Date: Thu, 7 Aug 2008 16:59:00 -0400
Sender: DCHAS-L Discussion List <DCHAS-L**At_Symbol_Here**LIST.UVM.EDU>
From: List Moderator <ecgrants**At_Symbol_Here**UVM.EDU>
Subject: 6 Re: [DCHAS-L] Cylinder volume units?

```From: "Harry J. Elston"
Date: August 7, 2008 1:23:46 PM EDT (CA)
Subject: Re: [DCHAS-L] Cylinder volume units?

"SCF" = Standard Cubic Feet

It is the volume of the gas when measured at standard temperature/
pressure inside the tank that has been compressed to the maximum
operating pressure of the tank.  It is NOT THE VOLUME OF THE TANK
WITHOUT THE GAS IN IT.  For instance, a regular size SCUBA used in
diving will hold 80 SCF of dry air when the tank is at 68 F and 3000
psig.  I like my fills "Lake Michigan Cold" and in doing so, can
usually squeeze a few more pounds of gage pressure out of the cold
fill.  However, the ideal gas law works both ways and I have found it

a costly experiment in physical chemistry to get that "Lake Michigan
Cold" fill (from a generous dive shop) then immediately transfer the
tank to the bed of a pickup truck on a 100 deg. F summer day.

Careful - different people define "standard" differently, especially
temperature.  Some use 0 C, some use 20 C.  Standard pressure is
almost always defined as  760 torr, 760 mmHg, 1 atm, 101.325 kPa, or
14.7 psia.  However, IUPAC's definition of "standard pressure" changed

to 100 kPa because apparently some folks can't handle the thought of a

unit with the extra 1.325 units of baggage hanging around.  (I will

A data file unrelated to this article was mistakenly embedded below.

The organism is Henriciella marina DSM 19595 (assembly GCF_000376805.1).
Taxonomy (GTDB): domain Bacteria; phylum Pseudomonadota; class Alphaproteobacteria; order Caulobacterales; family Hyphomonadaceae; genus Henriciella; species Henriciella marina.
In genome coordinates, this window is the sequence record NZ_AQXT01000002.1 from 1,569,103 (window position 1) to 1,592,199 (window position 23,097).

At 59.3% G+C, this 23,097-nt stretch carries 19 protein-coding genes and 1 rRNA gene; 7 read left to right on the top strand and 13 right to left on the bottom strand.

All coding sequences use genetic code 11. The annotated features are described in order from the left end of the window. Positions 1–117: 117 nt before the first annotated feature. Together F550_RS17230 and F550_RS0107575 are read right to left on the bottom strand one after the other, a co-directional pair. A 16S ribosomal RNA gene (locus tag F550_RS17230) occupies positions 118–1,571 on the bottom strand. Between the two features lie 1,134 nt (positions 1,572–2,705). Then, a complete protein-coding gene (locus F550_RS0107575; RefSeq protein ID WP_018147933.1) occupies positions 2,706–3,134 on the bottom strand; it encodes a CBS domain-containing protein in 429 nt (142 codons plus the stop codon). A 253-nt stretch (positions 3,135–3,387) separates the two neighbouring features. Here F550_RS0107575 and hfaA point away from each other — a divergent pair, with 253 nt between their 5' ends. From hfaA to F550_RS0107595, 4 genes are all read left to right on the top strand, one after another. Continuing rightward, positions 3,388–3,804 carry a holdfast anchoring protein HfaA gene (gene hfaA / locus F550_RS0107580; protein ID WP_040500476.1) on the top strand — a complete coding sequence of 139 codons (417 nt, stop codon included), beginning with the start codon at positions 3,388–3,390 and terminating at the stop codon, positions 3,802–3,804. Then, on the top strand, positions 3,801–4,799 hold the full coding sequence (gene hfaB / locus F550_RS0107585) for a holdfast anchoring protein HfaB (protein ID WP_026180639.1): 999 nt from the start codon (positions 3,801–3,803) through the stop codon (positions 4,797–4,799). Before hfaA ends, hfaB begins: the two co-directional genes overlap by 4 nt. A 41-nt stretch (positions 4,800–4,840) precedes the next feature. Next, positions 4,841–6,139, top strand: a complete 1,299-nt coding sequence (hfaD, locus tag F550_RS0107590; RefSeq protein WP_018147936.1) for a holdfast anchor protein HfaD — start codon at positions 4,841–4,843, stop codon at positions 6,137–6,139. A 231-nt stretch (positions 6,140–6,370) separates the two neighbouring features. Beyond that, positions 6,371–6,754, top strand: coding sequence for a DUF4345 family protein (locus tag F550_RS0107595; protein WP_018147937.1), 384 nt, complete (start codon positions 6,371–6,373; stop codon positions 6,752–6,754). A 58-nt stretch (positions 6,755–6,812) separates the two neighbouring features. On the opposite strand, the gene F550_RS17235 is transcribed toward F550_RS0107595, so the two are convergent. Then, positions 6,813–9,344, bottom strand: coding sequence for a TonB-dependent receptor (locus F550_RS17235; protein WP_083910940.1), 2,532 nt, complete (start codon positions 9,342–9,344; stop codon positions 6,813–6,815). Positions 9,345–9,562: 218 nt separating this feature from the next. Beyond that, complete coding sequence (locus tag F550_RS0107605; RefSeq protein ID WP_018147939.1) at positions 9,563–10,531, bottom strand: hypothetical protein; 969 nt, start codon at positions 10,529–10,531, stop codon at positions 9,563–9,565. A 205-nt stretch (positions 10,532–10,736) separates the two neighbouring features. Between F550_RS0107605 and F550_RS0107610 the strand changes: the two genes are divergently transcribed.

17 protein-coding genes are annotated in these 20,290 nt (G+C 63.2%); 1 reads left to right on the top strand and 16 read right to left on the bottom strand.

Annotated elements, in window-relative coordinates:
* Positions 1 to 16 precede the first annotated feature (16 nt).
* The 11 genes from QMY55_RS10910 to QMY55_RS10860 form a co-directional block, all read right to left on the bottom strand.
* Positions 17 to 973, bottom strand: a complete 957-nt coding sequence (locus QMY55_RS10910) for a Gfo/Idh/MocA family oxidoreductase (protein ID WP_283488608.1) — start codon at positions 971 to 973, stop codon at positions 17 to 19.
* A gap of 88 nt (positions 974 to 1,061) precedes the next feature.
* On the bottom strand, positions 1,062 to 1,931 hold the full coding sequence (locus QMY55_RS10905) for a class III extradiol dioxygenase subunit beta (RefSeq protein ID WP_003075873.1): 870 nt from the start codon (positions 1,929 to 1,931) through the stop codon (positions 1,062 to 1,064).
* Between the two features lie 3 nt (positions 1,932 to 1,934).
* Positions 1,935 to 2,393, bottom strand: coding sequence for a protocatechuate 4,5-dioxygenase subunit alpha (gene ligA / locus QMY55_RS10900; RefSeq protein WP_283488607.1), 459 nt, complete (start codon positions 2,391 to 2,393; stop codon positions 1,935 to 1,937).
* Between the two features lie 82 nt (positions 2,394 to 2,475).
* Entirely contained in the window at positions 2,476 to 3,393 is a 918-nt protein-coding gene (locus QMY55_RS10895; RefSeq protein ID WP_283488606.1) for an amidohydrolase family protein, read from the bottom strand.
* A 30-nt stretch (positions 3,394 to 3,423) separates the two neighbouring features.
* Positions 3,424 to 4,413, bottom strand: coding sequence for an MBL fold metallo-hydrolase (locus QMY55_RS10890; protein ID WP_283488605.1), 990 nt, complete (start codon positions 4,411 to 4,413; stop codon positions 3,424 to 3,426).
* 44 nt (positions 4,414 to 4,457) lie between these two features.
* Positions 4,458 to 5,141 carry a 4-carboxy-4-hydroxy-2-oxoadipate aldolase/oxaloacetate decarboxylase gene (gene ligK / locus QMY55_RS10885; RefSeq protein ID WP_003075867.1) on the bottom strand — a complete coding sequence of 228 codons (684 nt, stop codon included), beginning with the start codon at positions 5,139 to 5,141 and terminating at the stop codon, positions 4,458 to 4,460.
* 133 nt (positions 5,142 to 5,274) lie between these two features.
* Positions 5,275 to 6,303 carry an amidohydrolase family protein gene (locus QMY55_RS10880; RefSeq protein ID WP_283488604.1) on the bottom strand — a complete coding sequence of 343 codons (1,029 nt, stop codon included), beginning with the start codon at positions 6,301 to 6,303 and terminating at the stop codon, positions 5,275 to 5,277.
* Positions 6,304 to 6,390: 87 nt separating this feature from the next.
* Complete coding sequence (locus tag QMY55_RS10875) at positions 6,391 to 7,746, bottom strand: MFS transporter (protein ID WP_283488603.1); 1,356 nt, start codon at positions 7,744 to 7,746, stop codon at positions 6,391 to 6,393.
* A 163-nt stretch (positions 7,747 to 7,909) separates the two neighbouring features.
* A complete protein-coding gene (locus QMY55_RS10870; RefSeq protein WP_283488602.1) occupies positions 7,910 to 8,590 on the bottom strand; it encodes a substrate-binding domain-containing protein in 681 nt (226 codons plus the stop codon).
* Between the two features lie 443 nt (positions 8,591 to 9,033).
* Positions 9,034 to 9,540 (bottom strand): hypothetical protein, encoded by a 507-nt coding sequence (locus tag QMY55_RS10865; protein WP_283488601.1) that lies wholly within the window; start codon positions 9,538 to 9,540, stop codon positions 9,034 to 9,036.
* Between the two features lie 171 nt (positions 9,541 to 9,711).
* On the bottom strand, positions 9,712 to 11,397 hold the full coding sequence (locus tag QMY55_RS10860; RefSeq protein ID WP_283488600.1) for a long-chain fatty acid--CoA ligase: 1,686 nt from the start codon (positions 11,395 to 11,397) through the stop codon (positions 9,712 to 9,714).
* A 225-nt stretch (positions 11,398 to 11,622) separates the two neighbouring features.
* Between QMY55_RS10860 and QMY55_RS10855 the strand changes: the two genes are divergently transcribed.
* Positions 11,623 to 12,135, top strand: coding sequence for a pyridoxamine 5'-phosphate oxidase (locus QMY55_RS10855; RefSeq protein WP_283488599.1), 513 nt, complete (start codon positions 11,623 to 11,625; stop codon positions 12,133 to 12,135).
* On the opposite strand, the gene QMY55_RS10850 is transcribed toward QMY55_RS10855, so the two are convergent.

withhold comment regarding certain institutions here.  At least NIST
still uses 101.325 kPa.)

The different definitions of standard temperature is a big "gotcha" on

the CIH exam - as they will nearly always put answers for 0 C, 20 C
and 22 C as plausible answers.

If you want to be utterly analysis-retentive about it, you need to
also specify the relative humidity of the gas as well because that
will have some affect on the numbers.  However, most folks simply use

the ideal gas law and be done with it.

H

===

From: "paracelcusbombastusvon**At_Symbol_Here**juno.com"

Date: August 7, 2008 2:37:58 PM EDT (CA)
To: ecgrants**At_Symbol_Here**uvm.edu
Subject: Re: [DCHAS-L] Cylinder volume units?

SCF as others have stated is standard cubic foot (feet).  With regards

to compressed gas cylinders this does not refer to the physical
internal volume capacity of the cylinder.  It refers to the volume of

gas at STP the cylinder will contain once the gas has been compressed

to the "rated" pressure of the cylinder.  Example: the standard
approximately 5 foot tall tank contains about 200 cubic feet of gas

Lynn Knudtson
===

From: "Russ Phifer"
Date: August 7, 2008 1:03:14 PM EDT (CA)
Subject: RE: [DCHAS-L] Cylinder volume units?

That=92s an easy one=85 standard cubic feet of gas.  This is =93quantity=94
,
not =93volume=94. The =93standard=94 part there refers to temperature
(60=B0F)
and (pressure 30 in Hg).

Russ Phifer

Russ Phifer
WC Environmental, LLC
PO Box 1718, 1085C Andrew Drive
West Chester, PA  19380
610-696-9220x12/ fax 610-344-7519
rphifer**At_Symbol_Here**wcenvironmental.com

===

From: Laurence Stock
Date: August 7, 2008 1:09:25 PM EDT (CA)
Subject: Re: [DCHAS-L] Cylinder volume units?

Standard Cubic Foot

===

From: Jane McNeil
Date: August 7, 2008 1:09:58 PM EDT (CA)
Subject: Re: [DCHAS-L] Cylinder volume units?

standard cubic feet, perhaps?
Jane

===

From: Kent Candee
Date: August 7, 2008 1:20:16 PM EDT (CA)
Subject: Re: [DCHAS-L] Cylinder volume units?

standard cubic feet

Kent A. Candee, CIH
Assistant Secretary
Environmental Health Services Manager
Home Office Risk Improvement
EMC Insurance Companies
Ph: 515-345-2728
Cell: 515-321-5874
Fax: 515-345-2220

www.emcinsurance.com

Count on EMC for Loss Control Services
```

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